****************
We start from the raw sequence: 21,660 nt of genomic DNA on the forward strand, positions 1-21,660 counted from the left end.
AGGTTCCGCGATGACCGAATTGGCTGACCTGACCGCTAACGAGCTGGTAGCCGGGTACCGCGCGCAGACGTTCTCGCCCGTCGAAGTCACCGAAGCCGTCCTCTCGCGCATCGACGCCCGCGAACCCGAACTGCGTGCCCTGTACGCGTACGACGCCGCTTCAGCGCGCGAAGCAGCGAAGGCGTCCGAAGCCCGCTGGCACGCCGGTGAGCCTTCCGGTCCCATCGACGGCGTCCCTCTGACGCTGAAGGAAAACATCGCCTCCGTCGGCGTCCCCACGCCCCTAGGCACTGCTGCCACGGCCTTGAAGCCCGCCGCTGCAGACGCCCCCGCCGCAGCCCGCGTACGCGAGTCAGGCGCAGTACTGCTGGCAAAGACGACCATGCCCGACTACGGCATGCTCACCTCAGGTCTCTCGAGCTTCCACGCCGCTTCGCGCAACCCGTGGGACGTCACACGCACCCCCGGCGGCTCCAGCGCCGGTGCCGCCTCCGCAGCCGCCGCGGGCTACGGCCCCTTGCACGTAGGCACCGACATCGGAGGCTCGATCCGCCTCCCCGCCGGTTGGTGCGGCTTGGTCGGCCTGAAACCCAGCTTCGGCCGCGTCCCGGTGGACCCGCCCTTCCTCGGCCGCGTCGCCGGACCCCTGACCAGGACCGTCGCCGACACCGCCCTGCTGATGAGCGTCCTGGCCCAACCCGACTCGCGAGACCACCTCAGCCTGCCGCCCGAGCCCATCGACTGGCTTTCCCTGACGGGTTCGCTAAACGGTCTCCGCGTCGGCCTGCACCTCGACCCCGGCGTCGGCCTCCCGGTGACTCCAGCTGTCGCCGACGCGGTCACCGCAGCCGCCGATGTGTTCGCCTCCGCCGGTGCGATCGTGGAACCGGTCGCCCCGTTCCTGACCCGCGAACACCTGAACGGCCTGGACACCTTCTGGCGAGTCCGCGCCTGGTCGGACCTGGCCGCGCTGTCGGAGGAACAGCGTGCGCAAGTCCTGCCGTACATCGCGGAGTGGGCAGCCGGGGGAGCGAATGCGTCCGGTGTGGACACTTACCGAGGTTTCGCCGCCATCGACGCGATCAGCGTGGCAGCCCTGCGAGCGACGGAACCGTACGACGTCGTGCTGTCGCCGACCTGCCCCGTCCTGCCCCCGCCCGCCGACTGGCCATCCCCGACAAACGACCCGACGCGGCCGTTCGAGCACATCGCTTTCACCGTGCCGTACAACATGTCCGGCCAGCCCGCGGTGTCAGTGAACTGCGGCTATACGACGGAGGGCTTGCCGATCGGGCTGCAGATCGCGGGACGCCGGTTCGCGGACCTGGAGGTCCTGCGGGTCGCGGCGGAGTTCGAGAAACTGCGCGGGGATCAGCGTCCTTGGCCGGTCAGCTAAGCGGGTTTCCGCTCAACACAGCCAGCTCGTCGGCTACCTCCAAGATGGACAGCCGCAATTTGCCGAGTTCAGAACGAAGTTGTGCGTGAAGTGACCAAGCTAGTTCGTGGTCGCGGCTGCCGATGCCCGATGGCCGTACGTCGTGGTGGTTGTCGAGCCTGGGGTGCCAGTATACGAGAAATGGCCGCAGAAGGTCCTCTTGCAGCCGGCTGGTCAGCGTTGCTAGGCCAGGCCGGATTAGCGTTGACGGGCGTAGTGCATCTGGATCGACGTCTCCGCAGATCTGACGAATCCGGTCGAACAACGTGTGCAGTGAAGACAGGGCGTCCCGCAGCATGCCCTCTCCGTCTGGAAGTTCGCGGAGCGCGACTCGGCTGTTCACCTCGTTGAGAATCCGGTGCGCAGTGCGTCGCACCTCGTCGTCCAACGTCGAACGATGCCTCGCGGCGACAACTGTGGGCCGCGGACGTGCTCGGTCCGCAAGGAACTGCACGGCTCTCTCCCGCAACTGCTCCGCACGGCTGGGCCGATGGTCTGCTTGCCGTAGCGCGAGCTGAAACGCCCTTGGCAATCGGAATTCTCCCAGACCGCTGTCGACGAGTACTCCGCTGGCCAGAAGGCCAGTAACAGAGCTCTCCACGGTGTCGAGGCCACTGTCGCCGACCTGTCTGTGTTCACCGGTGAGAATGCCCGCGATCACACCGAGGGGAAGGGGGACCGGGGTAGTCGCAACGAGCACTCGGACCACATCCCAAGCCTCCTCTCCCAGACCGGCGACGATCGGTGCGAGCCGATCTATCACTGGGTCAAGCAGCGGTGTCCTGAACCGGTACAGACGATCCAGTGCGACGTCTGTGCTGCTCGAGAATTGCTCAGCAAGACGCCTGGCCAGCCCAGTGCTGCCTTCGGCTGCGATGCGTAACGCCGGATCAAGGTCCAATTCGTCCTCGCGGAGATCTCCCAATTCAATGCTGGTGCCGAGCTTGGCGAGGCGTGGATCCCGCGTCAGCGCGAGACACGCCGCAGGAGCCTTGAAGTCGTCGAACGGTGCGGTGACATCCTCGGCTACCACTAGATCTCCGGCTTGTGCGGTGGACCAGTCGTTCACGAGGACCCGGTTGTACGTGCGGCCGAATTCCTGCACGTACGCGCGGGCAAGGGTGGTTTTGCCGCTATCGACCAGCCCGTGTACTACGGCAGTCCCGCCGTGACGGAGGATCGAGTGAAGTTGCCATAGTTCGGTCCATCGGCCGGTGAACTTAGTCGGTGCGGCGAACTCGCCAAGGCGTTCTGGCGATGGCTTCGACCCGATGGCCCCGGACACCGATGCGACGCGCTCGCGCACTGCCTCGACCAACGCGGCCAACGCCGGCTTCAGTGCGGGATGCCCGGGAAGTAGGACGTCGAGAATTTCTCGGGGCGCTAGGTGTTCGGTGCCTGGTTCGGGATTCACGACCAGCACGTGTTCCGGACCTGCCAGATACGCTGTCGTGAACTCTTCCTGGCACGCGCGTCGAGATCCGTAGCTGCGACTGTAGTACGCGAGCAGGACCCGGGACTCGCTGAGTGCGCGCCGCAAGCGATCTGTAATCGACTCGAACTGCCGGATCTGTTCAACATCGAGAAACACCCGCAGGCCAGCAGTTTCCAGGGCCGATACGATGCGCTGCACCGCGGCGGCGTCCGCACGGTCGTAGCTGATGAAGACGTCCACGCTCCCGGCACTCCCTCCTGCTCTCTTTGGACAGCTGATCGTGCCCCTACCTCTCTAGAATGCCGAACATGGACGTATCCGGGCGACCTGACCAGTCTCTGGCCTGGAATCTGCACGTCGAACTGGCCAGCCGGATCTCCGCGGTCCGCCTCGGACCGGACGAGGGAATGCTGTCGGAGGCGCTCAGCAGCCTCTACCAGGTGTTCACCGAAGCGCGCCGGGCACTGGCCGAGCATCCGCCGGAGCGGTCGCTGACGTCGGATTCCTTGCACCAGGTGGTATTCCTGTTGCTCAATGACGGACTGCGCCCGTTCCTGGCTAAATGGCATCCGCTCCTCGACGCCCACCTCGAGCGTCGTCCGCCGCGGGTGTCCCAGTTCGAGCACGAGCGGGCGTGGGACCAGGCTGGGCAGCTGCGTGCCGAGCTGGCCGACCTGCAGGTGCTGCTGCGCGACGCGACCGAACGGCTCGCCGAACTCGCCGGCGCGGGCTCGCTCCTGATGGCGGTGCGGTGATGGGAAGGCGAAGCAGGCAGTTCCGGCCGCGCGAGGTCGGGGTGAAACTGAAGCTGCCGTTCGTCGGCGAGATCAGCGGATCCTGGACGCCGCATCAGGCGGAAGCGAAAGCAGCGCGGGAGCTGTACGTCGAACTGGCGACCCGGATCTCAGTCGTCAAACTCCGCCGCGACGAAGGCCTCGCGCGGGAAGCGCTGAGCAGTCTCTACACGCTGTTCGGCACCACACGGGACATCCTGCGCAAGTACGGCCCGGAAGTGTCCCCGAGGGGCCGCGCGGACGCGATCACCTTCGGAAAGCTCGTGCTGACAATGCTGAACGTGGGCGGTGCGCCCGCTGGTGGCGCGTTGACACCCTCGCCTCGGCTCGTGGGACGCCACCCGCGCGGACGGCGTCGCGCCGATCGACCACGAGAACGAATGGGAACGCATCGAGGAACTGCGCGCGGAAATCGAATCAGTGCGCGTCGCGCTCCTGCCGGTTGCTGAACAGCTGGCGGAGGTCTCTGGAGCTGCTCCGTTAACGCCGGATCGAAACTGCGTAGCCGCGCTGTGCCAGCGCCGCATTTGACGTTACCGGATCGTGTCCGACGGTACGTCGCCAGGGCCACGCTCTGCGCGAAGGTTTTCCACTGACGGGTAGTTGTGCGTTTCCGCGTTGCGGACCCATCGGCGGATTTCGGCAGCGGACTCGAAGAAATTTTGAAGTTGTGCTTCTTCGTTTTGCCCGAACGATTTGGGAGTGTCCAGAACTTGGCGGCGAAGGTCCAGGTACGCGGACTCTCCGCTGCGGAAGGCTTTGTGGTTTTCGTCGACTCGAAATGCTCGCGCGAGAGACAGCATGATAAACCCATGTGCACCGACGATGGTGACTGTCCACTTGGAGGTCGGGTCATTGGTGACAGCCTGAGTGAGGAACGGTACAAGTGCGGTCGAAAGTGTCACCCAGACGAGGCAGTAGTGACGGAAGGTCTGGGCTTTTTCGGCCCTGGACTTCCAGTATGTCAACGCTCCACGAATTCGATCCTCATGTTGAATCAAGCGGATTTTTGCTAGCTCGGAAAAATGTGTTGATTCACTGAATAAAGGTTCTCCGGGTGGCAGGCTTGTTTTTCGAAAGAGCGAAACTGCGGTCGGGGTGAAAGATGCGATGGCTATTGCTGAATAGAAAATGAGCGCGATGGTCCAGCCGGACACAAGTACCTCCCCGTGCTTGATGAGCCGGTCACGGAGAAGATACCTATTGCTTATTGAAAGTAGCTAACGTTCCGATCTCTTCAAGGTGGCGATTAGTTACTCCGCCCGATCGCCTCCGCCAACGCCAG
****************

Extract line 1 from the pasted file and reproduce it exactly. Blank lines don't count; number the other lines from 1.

We start from the raw sequence: 21,660 nt of genomic DNA on the forward strand, positions 1-21,660 counted from the left end.